bringing freedom to native an american tradition

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    Bringing Freedom to Dusky Natives an Old American Tradition

    Frustrated by their inability to inflict punishment on their Indian enemies, and bitter over the colony's refusal to provide any aid, a band of Scots-Irish frontiersmen lashed out in an easterly direction against the only Indians they could find. The settlers were furious that the colony provided food, clothing, and protection for "Moravian" or Christian Indians living around Lancaster [Pennsylvania], but no relief for white refugees [of frontier Indian attacks.] They were enraged by rumors that the "peaceful" Indians funneled supplies and perhaps information to the warriors who rampaged unchecked in the western country.

    At dawn on December 15, [1764,] fifty-seven armed settlers descended on the village at Conestoga Manor, where a group of about twenty Indians lived under the governor's protection. Brandishing firelocks, short-swords, and hatchets, the whites quickly dispatched the three Indian men, two women, and one boy they found at home. The ancient Chief Shehaes was chopped to pieces in his bed. All the victims were scalped and their bodies mangled. The huts were then set on fire with the bodies inside, and the avenging frontiersmen dispersed after a search for the other villagers and a brief celebration of their victory.

    Lancaster officials feared for the lives of those Conestoga Indians who had escaped the massacre and decided to collect them in the county workhouse for their protection. White frontiersmen heard of this plan, and another band of about fifty men attacked the workhouse on December 27.

    When the sixteen unarmed Indians realized their fate, "they divided into their little families, the children clinging to their parents. They [the adults] fell on their knees, protested their innocence, declared their love to the English, and that, in their whole lives, they had never done them injury." Still in the posture of prayer, each man, woman, and child was hacked to death. The murderers then mounted their horses, "huzzaed their triumph, as if they had gained a victory, and rode off - unmolested!" Despite the attempts of authorities, no one was ever apprehended for this crime. No witnesses could be found to testify against the frontiersmen who publicly bragged about their identity as "Paxton Boys" for the rest of their lives.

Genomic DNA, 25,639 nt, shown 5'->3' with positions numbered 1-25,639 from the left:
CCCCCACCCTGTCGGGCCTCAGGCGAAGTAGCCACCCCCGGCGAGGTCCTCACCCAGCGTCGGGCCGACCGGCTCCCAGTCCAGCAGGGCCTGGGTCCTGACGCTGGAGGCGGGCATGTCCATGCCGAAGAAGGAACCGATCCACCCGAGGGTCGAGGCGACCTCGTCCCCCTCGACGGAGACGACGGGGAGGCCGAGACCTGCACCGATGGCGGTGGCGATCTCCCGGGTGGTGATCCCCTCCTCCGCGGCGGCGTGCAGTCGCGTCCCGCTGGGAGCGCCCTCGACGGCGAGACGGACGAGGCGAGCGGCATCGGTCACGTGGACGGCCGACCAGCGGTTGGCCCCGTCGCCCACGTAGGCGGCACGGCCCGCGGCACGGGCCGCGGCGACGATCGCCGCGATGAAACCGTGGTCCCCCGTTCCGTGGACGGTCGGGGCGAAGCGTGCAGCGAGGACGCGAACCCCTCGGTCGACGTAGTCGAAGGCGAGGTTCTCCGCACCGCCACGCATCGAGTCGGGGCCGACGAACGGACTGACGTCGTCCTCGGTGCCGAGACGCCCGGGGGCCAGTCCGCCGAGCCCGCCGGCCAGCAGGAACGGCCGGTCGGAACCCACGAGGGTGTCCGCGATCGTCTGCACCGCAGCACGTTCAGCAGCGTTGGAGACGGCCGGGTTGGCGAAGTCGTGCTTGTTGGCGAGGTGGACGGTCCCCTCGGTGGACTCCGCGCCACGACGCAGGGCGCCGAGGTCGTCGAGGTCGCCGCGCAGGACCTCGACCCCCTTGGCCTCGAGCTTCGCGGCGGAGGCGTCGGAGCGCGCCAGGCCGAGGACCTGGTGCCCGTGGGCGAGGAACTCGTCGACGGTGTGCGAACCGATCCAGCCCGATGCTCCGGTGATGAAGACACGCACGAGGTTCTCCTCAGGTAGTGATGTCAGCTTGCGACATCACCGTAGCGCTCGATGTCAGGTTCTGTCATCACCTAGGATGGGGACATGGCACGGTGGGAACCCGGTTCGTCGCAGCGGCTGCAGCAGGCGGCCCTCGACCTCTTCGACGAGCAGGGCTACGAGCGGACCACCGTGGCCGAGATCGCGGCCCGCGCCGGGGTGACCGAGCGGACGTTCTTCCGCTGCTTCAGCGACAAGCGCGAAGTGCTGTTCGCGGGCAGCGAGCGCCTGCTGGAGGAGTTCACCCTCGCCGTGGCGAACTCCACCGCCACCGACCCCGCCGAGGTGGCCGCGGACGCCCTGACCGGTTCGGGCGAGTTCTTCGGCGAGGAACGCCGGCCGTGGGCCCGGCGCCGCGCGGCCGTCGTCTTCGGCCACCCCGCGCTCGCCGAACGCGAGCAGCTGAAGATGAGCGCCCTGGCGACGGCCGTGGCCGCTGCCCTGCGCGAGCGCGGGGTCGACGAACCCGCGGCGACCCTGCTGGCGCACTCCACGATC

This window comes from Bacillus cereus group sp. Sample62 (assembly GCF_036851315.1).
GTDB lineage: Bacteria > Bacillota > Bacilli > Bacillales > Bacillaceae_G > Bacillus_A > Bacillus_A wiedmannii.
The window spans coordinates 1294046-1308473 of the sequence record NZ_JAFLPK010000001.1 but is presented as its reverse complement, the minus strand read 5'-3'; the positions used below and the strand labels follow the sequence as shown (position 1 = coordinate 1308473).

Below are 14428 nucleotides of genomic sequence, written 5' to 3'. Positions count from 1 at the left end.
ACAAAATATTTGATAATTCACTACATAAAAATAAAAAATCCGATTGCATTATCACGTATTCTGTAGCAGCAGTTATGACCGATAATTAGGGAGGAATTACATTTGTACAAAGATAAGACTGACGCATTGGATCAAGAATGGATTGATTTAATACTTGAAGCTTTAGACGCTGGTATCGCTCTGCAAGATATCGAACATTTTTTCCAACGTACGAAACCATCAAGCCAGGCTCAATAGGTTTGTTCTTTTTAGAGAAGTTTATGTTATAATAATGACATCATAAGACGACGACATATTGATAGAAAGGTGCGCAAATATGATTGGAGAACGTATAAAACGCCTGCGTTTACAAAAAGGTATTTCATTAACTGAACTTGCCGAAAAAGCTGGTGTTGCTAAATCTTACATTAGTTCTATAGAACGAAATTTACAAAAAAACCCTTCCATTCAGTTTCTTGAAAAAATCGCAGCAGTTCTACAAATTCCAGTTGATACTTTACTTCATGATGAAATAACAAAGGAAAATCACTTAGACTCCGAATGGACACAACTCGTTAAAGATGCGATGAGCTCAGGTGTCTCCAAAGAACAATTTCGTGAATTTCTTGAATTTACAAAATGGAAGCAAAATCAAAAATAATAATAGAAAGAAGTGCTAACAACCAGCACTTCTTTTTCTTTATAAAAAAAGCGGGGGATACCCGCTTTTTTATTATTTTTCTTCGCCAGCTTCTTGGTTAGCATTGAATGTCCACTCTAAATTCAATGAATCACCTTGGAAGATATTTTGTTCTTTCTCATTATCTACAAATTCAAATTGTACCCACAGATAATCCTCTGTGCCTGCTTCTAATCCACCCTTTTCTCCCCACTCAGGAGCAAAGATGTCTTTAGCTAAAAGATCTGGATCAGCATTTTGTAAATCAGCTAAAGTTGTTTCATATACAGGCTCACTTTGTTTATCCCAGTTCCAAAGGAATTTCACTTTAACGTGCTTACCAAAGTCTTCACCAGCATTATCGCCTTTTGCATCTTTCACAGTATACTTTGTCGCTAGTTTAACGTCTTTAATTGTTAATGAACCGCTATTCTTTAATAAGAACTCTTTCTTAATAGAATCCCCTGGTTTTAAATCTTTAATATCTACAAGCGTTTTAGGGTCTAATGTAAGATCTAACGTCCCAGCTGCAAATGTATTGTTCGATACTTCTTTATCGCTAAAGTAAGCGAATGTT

Colony officials in Pennsylvania were outraged by the two massacres, but, as usual, their edicts had no effect in the West. The government did make provisions to move other peaceful Indians back East, and even tried, unsuccessfully, to export some to New York. The fury of the rontiersmen against all Indians . . . had not abated. Reports reached Philadelphia early in the new year that "some thousands" of pioneers were marching toward the city intent on eliminating the remaining Conestoga Indians and pressing their other demands on the legislature. Ultimately, only two hundred arrived; and a promise to consider their petitions brought a close to the Paxton affair.

    The colony then ignored the petitions. . . . Indians went on acting as rogue pawns in the chess game of intracolonial politics.

    -- Thomas P. Slaughter, "The Whiskey Rebellion: Frontier Epilogue to the American Revolution," pp. 28-29.

 
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